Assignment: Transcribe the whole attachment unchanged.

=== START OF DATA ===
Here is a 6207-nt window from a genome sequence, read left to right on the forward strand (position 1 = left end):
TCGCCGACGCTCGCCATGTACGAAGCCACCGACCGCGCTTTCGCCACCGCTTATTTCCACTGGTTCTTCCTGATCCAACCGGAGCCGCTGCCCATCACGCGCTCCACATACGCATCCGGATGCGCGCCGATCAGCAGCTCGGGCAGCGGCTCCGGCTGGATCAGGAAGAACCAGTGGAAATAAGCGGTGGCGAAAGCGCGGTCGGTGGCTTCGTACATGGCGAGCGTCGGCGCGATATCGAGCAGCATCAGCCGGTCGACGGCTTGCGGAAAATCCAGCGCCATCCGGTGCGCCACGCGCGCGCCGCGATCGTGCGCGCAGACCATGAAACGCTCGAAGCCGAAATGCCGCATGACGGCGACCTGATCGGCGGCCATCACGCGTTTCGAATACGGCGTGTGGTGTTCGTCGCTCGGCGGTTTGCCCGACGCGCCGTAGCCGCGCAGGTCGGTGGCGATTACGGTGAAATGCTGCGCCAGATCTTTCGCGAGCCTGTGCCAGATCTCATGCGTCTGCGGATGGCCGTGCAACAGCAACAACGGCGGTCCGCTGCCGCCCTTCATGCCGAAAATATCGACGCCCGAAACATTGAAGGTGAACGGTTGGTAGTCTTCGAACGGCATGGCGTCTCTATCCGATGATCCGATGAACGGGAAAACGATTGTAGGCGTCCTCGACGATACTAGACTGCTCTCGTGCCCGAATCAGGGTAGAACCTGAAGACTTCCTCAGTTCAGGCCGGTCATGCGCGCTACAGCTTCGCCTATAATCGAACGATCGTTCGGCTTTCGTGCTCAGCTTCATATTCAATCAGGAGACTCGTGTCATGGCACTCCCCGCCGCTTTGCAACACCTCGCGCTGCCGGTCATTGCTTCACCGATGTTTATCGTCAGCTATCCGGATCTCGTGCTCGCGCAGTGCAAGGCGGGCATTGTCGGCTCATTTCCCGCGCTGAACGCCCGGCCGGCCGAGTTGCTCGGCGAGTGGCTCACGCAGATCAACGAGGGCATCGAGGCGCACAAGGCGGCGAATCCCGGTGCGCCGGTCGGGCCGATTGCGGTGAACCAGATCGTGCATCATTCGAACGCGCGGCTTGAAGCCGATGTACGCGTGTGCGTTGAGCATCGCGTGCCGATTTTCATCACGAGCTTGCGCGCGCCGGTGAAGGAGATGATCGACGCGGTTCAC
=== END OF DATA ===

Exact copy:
Here is a 6207-nt window from a genome sequence, read left to right on the forward strand (position 1 = left end):
TCGCCGACGCTCGCCATGTACGAAGCCACCGACCGCGCTTTCGCCACCGCTTATTTCCACTGGTTCTTCCTGATCCAACCGGAGCCGCTGCCCATCACGCGCTCCACATACGCATCCGGATGCGCGCCGATCAGCAGCTCGGGCAGCGGCTCCGGCTGGATCAGGAAGAACCAGTGGAAATAAGCGGTGGCGAAAGCGCGGTCGGTGGCTTCGTACATGGCGAGCGTCGGCGCGATATCGAGCAGCATCAGCCGGTCGACGGCTTGCGGAAAATCCAGCGCCATCCGGTGCGCCACGCGCGCGCCGCGATCGTGCGCGCAGACCATGAAACGCTCGAAGCCGAAATGCCGCATGACGGCGACCTGATCGGCGGCCATCACGCGTTTCGAATACGGCGTGTGGTGTTCGTCGCTCGGCGGTTTGCCCGACGCGCCGTAGCCGCGCAGGTCGGTGGCGATTACGGTGAAATGCTGCGCCAGATCTTTCGCGAGCCTGTGCCAGATCTCATGCGTCTGCGGATGGCCGTGCAACAGCAACAACGGCGGTCCGCTGCCGCCCTTCATGCCGAAAATATCGACGCCCGAAACATTGAAGGTGAACGGTTGGTAGTCTTCGAACGGCATGGCGTCTCTATCCGATGATCCGATGAACGGGAAAACGATTGTAGGCGTCCTCGACGATACTAGACTGCTCTCGTGCCCGAATCAGGGTAGAACCTGAAGACTTCCTCAGTTCAGGCCGGTCATGCGCGCTACAGCTTCGCCTATAATCGAACGATCGTTCGGCTTTCGTGCTCAGCTTCATATTCAATCAGGAGACTCGTGTCATGGCACTCCCCGCCGCTTTGCAACACCTCGCGCTGCCGGTCATTGCTTCACCGATGTTTATCGTCAGCTATCCGGATCTCGTGCTCGCGCAGTGCAAGGCGGGCATTGTCGGCTCATTTCCCGCGCTGAACGCCCGGCCGGCCGAGTTGCTCGGCGAGTGGCTCACGCAGATCAACGAGGGCATCGAGGCGCACAAGGCGGCGAATCCCGGTGCGCCGGTCGGGCCGATTGCGGTGAACCAGATCGTGCATCATTCGAACGCGCGGCTTGAAGCCGATGTACGCGTGTGCGTTGAGCATCGCGTGCCGATTTTCATCACGAGCTTGCGCGCGCCGGTGAAGGAGATGATCGACGCGGTTCAC